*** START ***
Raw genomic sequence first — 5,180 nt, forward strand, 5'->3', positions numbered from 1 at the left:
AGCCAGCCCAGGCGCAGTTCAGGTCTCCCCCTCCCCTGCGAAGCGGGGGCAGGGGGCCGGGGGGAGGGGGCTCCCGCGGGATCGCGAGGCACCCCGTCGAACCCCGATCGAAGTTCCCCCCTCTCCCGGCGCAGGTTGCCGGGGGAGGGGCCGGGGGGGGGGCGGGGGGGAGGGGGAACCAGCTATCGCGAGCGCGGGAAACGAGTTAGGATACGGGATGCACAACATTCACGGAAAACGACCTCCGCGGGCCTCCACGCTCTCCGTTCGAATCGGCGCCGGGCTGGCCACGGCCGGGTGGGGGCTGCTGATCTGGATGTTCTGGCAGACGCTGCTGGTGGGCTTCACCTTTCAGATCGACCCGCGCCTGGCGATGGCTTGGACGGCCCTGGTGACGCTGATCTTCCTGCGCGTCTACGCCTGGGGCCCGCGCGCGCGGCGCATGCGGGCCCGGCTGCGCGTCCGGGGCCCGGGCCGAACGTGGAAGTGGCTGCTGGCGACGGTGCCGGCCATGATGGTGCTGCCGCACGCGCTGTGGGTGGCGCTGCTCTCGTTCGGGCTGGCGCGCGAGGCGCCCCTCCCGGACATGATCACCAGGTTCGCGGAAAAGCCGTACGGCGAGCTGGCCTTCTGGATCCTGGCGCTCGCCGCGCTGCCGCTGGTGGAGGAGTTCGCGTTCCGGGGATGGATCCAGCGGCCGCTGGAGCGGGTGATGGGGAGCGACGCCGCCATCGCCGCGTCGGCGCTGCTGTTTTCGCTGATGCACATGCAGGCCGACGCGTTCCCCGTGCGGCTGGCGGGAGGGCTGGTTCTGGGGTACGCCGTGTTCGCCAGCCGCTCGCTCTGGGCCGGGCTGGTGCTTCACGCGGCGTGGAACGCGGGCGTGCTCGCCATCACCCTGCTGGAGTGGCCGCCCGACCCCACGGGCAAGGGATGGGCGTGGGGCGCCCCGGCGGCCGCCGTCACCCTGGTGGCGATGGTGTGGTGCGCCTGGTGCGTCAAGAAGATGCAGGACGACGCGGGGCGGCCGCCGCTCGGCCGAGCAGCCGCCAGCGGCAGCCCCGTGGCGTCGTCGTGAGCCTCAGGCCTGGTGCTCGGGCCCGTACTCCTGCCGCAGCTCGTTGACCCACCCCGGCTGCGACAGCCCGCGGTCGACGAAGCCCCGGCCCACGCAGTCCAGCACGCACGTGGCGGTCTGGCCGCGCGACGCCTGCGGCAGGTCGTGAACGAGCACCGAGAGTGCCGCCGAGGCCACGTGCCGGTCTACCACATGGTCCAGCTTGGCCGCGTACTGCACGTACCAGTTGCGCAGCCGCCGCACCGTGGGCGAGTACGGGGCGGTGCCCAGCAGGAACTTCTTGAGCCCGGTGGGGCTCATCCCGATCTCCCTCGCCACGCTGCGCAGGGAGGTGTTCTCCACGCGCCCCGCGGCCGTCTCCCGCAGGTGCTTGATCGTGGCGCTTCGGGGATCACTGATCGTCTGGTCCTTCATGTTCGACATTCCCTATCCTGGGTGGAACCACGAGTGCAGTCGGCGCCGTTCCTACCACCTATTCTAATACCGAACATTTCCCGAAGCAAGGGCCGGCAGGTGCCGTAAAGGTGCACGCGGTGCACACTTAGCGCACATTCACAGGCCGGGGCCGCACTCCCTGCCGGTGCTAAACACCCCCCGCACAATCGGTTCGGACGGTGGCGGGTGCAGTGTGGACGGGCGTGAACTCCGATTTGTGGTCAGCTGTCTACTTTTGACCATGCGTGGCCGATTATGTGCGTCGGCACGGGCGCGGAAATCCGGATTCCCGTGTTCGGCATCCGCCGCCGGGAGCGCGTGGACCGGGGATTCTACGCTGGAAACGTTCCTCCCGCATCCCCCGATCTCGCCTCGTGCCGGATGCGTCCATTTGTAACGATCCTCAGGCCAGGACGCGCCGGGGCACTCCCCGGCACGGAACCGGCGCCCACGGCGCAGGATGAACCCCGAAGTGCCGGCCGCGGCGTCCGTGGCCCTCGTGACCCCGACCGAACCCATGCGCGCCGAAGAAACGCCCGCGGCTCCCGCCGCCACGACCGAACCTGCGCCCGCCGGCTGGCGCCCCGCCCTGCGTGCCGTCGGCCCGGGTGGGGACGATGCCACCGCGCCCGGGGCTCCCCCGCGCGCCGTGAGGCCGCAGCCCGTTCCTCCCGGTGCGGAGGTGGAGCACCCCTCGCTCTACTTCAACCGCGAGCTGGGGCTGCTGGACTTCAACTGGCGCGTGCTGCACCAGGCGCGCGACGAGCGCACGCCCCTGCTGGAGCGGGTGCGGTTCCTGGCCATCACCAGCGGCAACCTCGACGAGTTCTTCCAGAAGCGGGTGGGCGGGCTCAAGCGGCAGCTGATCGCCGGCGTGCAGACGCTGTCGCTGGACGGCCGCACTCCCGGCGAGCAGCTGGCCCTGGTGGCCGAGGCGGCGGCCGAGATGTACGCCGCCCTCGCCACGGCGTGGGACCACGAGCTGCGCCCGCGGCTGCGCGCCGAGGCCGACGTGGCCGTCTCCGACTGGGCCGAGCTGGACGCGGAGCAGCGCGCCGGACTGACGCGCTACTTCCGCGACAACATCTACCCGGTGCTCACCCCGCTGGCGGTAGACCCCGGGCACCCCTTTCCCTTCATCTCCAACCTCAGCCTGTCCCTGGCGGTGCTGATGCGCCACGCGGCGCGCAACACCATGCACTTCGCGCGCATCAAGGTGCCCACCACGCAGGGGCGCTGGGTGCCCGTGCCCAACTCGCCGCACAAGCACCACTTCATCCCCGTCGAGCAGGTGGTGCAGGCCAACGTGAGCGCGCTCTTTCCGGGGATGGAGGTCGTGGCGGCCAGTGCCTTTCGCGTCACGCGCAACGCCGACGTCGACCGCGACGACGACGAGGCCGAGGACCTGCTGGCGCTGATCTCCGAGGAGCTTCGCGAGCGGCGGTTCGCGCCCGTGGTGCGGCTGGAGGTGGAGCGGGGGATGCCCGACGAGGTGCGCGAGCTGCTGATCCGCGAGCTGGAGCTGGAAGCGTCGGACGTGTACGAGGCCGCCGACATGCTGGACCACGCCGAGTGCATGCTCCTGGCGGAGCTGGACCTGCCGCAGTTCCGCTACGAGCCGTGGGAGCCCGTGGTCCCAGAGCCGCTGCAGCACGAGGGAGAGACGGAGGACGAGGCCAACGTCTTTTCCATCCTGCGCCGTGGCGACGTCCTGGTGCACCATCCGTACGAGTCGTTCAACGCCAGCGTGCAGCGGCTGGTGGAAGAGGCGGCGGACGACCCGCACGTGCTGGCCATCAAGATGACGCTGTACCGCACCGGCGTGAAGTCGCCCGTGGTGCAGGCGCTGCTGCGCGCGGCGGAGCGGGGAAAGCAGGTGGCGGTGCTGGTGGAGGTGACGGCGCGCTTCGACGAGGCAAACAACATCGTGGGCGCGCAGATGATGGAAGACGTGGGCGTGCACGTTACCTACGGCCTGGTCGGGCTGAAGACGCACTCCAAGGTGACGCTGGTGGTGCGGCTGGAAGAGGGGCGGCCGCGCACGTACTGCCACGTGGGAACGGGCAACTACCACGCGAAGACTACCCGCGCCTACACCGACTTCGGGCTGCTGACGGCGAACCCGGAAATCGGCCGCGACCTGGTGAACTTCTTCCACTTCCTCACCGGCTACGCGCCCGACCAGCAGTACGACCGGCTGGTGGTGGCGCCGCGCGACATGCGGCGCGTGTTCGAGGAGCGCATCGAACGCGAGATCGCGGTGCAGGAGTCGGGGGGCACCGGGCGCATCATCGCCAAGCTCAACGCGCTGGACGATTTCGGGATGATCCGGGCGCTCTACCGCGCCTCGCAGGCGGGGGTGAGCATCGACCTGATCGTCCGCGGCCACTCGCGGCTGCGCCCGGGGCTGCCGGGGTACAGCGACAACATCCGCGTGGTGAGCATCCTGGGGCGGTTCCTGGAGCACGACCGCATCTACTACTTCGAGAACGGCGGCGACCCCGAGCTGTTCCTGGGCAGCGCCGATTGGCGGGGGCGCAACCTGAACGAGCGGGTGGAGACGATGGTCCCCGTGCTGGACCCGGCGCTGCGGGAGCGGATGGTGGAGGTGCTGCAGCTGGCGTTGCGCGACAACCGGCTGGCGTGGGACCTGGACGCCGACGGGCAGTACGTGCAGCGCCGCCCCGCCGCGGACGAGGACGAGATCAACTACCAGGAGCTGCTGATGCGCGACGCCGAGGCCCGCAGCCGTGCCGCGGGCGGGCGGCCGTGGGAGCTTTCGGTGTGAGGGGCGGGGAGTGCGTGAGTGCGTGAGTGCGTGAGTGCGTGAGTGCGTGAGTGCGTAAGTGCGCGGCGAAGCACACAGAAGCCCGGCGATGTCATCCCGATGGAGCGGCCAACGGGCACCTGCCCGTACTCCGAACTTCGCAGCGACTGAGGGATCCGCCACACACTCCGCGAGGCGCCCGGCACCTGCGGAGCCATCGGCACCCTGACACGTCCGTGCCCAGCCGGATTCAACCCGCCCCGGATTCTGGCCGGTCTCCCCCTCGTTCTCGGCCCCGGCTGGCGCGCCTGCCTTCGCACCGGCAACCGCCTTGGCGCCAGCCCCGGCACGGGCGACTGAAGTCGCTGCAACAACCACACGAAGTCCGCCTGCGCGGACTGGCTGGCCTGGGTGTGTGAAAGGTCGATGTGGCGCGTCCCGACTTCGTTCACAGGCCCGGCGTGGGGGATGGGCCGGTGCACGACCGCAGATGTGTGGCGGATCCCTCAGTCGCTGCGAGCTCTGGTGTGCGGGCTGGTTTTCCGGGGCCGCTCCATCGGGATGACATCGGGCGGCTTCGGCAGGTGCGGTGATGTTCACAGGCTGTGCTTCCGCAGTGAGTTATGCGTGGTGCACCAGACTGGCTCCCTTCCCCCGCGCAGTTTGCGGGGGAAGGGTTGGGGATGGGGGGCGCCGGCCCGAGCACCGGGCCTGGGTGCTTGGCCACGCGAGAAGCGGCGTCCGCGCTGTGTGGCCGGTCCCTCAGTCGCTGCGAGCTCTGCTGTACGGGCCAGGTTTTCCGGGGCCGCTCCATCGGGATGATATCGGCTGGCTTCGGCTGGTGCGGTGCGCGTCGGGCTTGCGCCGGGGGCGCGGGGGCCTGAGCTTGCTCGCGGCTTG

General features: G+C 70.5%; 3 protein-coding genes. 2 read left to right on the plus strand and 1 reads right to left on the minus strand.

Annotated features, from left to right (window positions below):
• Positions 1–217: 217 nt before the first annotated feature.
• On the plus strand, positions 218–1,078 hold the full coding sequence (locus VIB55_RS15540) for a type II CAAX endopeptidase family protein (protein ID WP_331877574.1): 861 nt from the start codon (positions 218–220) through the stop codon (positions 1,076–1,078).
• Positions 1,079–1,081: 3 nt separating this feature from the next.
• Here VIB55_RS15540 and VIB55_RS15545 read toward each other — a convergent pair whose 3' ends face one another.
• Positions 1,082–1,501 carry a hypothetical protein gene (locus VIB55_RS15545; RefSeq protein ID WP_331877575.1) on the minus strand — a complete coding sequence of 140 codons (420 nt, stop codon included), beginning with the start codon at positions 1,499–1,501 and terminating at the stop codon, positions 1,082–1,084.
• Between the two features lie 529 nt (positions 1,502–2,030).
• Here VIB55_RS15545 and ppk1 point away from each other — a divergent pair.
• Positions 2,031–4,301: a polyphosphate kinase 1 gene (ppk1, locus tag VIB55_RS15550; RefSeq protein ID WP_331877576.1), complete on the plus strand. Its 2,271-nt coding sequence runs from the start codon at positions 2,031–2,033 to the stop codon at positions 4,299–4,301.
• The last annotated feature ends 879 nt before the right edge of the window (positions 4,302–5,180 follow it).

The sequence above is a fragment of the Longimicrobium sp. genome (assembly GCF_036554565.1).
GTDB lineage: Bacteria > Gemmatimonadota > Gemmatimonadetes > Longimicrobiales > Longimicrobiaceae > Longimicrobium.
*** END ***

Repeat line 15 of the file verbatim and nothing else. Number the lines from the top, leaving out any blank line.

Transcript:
GTDB lineage: Bacteria > Gemmatimonadota > Gemmatimonadetes > Longimicrobiales > Longimicrobiaceae > Longimicrobium.